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    A student walks through campus at Cal U - NewsA student walks through campus at Cal U - News

    A Message to Our Students

    UPDATE: June 28: The state House and Senate are poised to adopt a 2011-2012 state general fund budget that would trim the appropriation for PASSHE schools by 18 percent. Also, the Pennsylvania Higher Education Assistance Agency (PHEAA) has announced it will pump an additional $50 million from its business earnings into the state grant program to help students meet their college costs.  

    More information:

    UPDATE: On May 25 the state House passed a $27.3 billion Republican-crafted budget and sent it on to the state Senate for consideration. The budget passed by the House would reduce funding to PASSHE by 15 percent over the current year’s total. Funding to the state-related universities would be reduced by 25 percent. Gov. Tom Corbett in March had proposed cutting funding both to PASSHE and to the four state-related universities by 50 percent.

    More information:

    UPDATE: The Pennsylvania State System of Higher Education has posted a Budget Alert on its website. This communication notes that state House Republicans have introduced a budget that would restore some higher education funding. To read this report, click the link below, then click the first item under Budget Alerts, “House Republican Budget.”

    UPDATE: The Board of Governors for the Pennsylvania State System of Higher Education has changed the date of its meeting. Instead of meeting in July, the Board will meet on June 30, 2011.

    March 9, 2011

    Portrait of President Angelo Armenti, Jr.To Cal U students and their families:

    Like my colleagues throughout the Pennsylvania State System of Higher Education (PASSHE), I am deeply concerned about the dramatic impact that Governor Tom Corbett’s proposed budget may have on you and your families.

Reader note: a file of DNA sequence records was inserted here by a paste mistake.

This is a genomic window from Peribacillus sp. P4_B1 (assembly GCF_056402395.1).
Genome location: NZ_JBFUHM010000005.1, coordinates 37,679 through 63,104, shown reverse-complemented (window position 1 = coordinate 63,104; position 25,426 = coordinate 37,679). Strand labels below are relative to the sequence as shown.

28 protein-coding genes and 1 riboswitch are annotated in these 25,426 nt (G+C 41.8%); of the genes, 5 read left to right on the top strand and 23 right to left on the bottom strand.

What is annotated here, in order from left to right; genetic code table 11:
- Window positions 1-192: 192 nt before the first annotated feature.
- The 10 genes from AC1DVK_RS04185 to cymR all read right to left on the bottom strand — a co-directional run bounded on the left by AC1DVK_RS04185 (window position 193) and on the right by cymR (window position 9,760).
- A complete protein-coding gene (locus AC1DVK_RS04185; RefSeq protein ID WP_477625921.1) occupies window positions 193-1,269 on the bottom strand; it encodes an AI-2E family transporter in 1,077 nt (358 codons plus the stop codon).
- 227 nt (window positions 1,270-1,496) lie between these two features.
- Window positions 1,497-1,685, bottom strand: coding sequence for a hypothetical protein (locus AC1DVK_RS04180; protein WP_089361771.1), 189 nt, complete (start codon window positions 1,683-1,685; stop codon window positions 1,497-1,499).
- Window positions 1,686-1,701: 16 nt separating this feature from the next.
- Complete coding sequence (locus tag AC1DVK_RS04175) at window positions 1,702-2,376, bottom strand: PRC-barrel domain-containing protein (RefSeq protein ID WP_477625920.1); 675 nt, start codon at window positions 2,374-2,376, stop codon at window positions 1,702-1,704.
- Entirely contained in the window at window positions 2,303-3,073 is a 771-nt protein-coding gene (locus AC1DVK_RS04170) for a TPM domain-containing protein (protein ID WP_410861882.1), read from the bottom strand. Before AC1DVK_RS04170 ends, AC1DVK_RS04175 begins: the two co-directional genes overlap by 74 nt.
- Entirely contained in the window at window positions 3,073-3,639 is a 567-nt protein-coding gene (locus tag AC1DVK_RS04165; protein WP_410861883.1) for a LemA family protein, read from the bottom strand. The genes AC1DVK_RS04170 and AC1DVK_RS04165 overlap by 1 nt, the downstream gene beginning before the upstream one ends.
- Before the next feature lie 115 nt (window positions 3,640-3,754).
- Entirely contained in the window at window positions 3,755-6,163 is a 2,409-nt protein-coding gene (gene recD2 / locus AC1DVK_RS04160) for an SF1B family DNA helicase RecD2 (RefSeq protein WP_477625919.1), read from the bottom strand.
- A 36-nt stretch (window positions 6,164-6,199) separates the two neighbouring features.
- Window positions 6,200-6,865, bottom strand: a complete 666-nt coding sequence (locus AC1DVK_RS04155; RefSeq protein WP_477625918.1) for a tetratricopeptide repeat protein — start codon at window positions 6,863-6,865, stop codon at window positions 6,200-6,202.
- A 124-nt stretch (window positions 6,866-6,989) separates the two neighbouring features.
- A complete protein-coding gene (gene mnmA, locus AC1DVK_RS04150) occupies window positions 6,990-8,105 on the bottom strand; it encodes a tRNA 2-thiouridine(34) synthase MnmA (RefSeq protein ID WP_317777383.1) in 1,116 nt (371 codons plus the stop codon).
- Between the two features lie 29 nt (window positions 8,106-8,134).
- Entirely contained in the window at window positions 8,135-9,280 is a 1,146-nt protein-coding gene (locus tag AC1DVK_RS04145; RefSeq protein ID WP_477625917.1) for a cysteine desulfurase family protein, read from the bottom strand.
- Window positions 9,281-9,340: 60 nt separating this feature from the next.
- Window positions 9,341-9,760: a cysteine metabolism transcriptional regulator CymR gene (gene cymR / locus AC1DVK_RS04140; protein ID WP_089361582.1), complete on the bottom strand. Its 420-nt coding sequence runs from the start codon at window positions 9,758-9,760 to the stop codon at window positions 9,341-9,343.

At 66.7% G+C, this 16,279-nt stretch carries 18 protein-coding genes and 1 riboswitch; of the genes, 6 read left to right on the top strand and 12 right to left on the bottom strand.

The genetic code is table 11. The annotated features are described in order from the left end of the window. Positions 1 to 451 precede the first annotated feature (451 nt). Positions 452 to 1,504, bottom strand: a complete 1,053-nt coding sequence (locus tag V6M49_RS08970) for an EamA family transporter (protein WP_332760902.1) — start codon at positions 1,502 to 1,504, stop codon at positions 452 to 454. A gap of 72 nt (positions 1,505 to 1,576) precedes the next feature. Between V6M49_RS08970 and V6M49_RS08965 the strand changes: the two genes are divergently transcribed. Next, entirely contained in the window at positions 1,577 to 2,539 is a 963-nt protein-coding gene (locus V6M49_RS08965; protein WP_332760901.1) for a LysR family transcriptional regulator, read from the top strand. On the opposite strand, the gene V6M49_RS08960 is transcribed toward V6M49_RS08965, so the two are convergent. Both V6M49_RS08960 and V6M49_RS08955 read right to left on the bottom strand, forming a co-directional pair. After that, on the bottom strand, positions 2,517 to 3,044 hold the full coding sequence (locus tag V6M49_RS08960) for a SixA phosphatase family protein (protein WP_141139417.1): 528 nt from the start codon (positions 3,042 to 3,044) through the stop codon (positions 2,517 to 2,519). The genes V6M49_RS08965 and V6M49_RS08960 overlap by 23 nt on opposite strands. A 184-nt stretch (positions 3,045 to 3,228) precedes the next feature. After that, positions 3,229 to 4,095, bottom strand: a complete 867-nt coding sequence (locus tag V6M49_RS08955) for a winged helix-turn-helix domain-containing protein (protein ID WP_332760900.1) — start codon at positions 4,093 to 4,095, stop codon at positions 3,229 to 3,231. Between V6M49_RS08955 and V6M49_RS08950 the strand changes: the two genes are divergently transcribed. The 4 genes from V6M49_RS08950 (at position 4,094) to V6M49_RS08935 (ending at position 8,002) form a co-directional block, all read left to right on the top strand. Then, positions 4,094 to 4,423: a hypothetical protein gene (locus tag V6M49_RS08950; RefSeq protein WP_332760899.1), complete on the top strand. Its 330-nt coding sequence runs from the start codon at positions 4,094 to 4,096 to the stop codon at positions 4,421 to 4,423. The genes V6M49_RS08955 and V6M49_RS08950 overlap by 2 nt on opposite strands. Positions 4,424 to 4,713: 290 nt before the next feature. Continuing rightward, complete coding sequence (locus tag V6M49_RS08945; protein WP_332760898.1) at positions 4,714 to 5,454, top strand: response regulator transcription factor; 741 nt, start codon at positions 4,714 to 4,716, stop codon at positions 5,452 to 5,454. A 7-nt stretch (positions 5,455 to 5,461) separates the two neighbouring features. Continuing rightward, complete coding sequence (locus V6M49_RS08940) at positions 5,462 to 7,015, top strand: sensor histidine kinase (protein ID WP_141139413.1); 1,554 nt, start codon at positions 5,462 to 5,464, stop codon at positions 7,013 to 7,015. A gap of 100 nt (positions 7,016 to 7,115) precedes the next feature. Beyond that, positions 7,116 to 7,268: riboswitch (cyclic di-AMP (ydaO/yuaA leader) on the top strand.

Yesterday’s budget address, in which Governor Corbett proposed cutting the state appropriation to Cal U and the other PASSHE universities by 50%, presented a challenge that may rival any that our University — and our students — have faced in our history.

    Although the magnitude of the governor’s budget cut is unprecedented, California University has been preparing for years to operate effectively with less and less funding from the Commonwealth. Our longstanding efforts to boost productivity, conserve energy, and act in entrepreneurial ways will serve us well in this new fiscal climate.

    As you may know, public support for public higher education in Pennsylvania, and across the country, has been eroding steadily for more than a generation. In fact, the state share of our budget has been declining steadily by about 1.2% a year since 1984, falling from 63% that year to 30% (excluding federal stimulus funds) in 2010.

    The governor’s budget, however, sharply accelerates this trend. Under his plan, the portion of Cal U’s budget supported by state appropriations would decline from about 30% to just 15% in the coming year.

    This presents a serious challenge, but it does not change our University’s mission.

    Cal U is committed to providing a high-quality education at the lowest possible cost to you, our students. We remain dedicated to creating opportunities that will ensure success both in your careers and in your lives.

    The leadership of the State System historically has accepted the challenge of being responsible stewards of public funds. In the words of Chancellor John Cavanaugh, “While we cannot address the impact of the proposed budget cuts only by reducing our costs, we will build on our record of $200 million in cost reductions during the past decade.”

    Cal U will continue to support — and build upon — these cost-saving measures. In addition, we will ramp up our University’s efforts, already well under way, to respond to declining public support:

    • We will continue to increase productivity and to operate in a cost-effective manner, making the most of every dollar we spend.
    • We will continue to pour great energy into fundraising by actively seeking private donations to support student scholarships, the University’s greatest need.
    • We will continue to be both innovative and entrepreneurial as we search out new and expanded sources of alternative revenue.

    Our primary goal, as always, is student success, measured by the quality of the education we deliver. This end will be ensured by two primary means: a) The creation of a world-class learning environment, including the appropriate use of technology to expand and enhance learning and life; and b) The generation of sufficient human, financial and physical resources to support the University and our students at a very high level.